Know Your Role: Executors and Beneficiaries

Executors and Beneficiaries

Two of the most common terms used in Wills and the administration of deceased estates are ‘executor’ and ‘beneficiary’.  But what do these terms mean?

What is a beneficiary?

In the context of Wills, a beneficiary is a person (or an entity such as a company or charity) that receives a benefit under your Will, whether that be money or receiving a particular asset.

On the other hand, in the context of discretionary family trusts, a beneficiary is one of many people to whom the trustee can consider distributing income or capital of the trust.

So, in a Will, the beneficiary usually has a clearly defined interest.  In other words, beneficiaries under a Will know what they are going to receive at the end of the estate administration. However, when it comes to a discretionary trust, a beneficiary has no fixed interest.  In fact, the beneficiary of such a trust may receive nothing from the trust during its operation because distributions are at the discretion of the trustee.

What is an executor?

An executor is the person (or persons) you appoint in your Will to carry out the wishes and directions set out in your Will.  An executor makes sure (as far as possible) that what you want to happen happens.  But how does an executor do this?  Well, to put it simply:

  1. First, your executor organises your funeral (normally in consultation with your family).
  1. Then, your executor ascertains your assets.
  1. Once your executor has ascertained your assets, he or she must usually obtain something called a grant of probate from the Supreme Court of the State or Territory in which you lived. (This is the official recognition of your Will as the one to be acted on as your valid last Will.)
  1. After the court issues the grant of probate, your executor can then use it to collect the estate assets by, for example, closing bank accounts and transferring real estate into the name of executors. Sometimes, this may even include making a claim on your superannuation.
  1. Once your executor has collected or gained possession of all your assets, he or she then needs to pay your debts and liabilities. This may include credit card debts, outstanding tax etc.
  1. Finally, once all your liabilities have been discharged, the executor can proceed to distribute the remaining estate assets to your nominated beneficiaries. However, this may not always be completed via a single distribution but may instead be completed in several stages (known as interim distributions).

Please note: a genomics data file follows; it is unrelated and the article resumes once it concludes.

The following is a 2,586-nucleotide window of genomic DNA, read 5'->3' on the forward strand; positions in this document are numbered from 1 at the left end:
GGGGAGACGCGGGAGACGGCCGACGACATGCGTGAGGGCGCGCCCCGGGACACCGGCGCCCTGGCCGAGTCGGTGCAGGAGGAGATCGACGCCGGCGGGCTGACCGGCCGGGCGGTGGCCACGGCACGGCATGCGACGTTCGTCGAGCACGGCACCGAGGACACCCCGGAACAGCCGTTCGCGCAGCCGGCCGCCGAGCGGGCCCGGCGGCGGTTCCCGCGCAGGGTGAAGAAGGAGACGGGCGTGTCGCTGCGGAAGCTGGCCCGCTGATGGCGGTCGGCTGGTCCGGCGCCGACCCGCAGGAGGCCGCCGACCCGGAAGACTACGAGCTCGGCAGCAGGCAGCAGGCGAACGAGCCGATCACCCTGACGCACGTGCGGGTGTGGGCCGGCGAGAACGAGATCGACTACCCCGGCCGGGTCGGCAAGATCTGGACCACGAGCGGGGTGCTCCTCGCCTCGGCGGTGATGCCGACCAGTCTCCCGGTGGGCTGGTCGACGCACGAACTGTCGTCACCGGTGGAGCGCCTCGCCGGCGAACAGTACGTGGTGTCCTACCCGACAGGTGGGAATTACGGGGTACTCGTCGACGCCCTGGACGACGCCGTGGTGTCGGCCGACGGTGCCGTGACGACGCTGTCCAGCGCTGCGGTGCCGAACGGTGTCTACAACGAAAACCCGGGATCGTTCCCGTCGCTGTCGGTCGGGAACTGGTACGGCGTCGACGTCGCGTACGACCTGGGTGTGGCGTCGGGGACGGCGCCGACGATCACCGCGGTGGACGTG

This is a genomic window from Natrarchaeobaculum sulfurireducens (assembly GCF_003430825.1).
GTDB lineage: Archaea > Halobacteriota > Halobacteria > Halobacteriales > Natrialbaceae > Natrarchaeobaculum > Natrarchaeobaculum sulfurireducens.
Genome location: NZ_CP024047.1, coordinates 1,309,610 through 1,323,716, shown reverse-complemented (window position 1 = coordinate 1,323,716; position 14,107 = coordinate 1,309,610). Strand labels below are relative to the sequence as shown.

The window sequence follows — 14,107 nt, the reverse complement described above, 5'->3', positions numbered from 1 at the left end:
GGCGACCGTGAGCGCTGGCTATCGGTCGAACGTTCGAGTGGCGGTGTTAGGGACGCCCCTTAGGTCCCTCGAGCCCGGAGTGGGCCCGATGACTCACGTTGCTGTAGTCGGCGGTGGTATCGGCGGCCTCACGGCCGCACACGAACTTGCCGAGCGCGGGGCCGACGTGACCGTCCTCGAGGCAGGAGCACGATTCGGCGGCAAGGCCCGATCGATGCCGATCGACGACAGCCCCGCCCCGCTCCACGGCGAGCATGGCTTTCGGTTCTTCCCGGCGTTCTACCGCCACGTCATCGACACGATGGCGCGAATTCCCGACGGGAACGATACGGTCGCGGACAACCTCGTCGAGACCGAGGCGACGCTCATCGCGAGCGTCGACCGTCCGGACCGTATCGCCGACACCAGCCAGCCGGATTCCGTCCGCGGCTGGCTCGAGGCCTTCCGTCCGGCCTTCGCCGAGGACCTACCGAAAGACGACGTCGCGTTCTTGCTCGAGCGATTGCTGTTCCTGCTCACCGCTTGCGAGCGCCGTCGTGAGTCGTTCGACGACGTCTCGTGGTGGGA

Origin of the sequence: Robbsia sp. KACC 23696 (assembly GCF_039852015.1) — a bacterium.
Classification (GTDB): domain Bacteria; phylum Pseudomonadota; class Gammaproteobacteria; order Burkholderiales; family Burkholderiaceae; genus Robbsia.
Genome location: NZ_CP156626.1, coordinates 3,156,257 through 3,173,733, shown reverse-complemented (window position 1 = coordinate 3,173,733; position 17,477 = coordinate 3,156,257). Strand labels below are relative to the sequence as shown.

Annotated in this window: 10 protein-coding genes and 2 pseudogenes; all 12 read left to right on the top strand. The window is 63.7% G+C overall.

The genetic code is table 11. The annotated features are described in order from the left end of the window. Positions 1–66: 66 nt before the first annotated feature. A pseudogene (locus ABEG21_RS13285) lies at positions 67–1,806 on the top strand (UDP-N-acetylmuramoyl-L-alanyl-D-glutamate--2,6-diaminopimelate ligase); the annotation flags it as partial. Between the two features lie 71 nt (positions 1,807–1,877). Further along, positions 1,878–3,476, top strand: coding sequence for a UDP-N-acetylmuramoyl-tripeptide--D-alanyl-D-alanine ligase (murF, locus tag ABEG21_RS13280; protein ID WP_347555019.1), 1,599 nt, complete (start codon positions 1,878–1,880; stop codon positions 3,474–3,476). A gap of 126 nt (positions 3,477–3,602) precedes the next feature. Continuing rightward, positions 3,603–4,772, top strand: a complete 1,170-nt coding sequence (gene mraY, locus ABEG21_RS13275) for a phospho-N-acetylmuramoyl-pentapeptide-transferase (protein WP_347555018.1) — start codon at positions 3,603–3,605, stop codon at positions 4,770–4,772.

Can a beneficiary be an executor?

In our experience, there seems to be a common misunderstanding amongst the public that if you are a beneficiary in a Will, you cannot (or should not) be the executor of it.  However, it is often the opposite; if you are the beneficiary of a Will (and certainly if you are the main beneficiary of a Will), you are usually the best person to be the executor because you have an interest in ensuring that the estate is administered properly, and you get something at the end of it, unlike an independent executor.

If you appoint as your executor someone who is not a beneficiary, he or she only has a right to make a claim for executor’s commission (i.e., compensation for the ‘pains’ and ‘trouble’ gone to in administering your estate).  Further, a disinterested executor may turn out to be an uninterested executor and not administer the estate quickly (or properly).

In short, unless there are extenuating circumstances that would make a beneficiary unsuitable to be the executor (such as incapacity or mental disability on the part of the beneficiary), there is nothing necessarily wrong with appointing a beneficiary as your executor.  Of course, this should be discussed with a suitably qualified estate planning lawyer to understand any further implications.

By Max Williams

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